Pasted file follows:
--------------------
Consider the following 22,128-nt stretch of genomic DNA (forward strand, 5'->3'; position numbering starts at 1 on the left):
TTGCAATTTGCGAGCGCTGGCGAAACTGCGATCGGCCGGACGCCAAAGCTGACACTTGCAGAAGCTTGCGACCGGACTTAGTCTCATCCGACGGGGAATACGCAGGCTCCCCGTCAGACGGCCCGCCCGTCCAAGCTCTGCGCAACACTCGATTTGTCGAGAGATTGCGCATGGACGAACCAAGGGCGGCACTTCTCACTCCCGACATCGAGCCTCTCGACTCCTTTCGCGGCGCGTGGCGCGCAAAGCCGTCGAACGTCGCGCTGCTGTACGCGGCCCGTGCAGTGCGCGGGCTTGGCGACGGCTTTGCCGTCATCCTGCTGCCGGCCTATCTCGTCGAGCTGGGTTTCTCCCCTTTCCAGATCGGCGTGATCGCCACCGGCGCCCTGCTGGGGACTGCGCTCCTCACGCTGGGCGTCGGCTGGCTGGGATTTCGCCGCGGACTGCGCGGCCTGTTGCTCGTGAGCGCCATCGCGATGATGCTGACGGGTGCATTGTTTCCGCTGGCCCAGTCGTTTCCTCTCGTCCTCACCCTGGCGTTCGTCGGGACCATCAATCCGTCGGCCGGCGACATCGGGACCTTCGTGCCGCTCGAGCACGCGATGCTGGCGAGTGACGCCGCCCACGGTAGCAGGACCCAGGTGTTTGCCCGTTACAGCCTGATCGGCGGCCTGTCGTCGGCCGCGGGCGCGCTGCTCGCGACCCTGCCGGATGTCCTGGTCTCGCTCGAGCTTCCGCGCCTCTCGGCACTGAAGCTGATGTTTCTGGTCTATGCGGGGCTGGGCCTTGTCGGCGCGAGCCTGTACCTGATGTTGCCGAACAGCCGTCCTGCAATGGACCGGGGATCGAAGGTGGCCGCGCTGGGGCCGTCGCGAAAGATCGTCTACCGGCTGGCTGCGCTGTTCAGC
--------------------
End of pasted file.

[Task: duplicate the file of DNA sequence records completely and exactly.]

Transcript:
Consider the following 22,128-nt stretch of genomic DNA (forward strand, 5'->3'; position numbering starts at 1 on the left):
TTGCAATTTGCGAGCGCTGGCGAAACTGCGATCGGCCGGACGCCAAAGCTGACACTTGCAGAAGCTTGCGACCGGACTTAGTCTCATCCGACGGGGAATACGCAGGCTCCCCGTCAGACGGCCCGCCCGTCCAAGCTCTGCGCAACACTCGATTTGTCGAGAGATTGCGCATGGACGAACCAAGGGCGGCACTTCTCACTCCCGACATCGAGCCTCTCGACTCCTTTCGCGGCGCGTGGCGCGCAAAGCCGTCGAACGTCGCGCTGCTGTACGCGGCCCGTGCAGTGCGCGGGCTTGGCGACGGCTTTGCCGTCATCCTGCTGCCGGCCTATCTCGTCGAGCTGGGTTTCTCCCCTTTCCAGATCGGCGTGATCGCCACCGGCGCCCTGCTGGGGACTGCGCTCCTCACGCTGGGCGTCGGCTGGCTGGGATTTCGCCGCGGACTGCGCGGCCTGTTGCTCGTGAGCGCCATCGCGATGATGCTGACGGGTGCATTGTTTCCGCTGGCCCAGTCGTTTCCTCTCGTCCTCACCCTGGCGTTCGTCGGGACCATCAATCCGTCGGCCGGCGACATCGGGACCTTCGTGCCGCTCGAGCACGCGATGCTGGCGAGTGACGCCGCCCACGGTAGCAGGACCCAGGTGTTTGCCCGTTACAGCCTGATCGGCGGCCTGTCGTCGGCCGCGGGCGCGCTGCTCGCGACCCTGCCGGATGTCCTGGTCTCGCTCGAGCTTCCGCGCCTCTCGGCACTGAAGCTGATGTTTCTGGTCTATGCGGGGCTGGGCCTTGTCGGCGCGAGCCTGTACCTGATGTTGCCGAACAGCCGTCCTGCAATGGACCGGGGATCGAAGGTGGCCGCGCTGGGGCCGTCGCGAAAGATCGTCTACCGGCTGGCTGCGCTGTTCAGC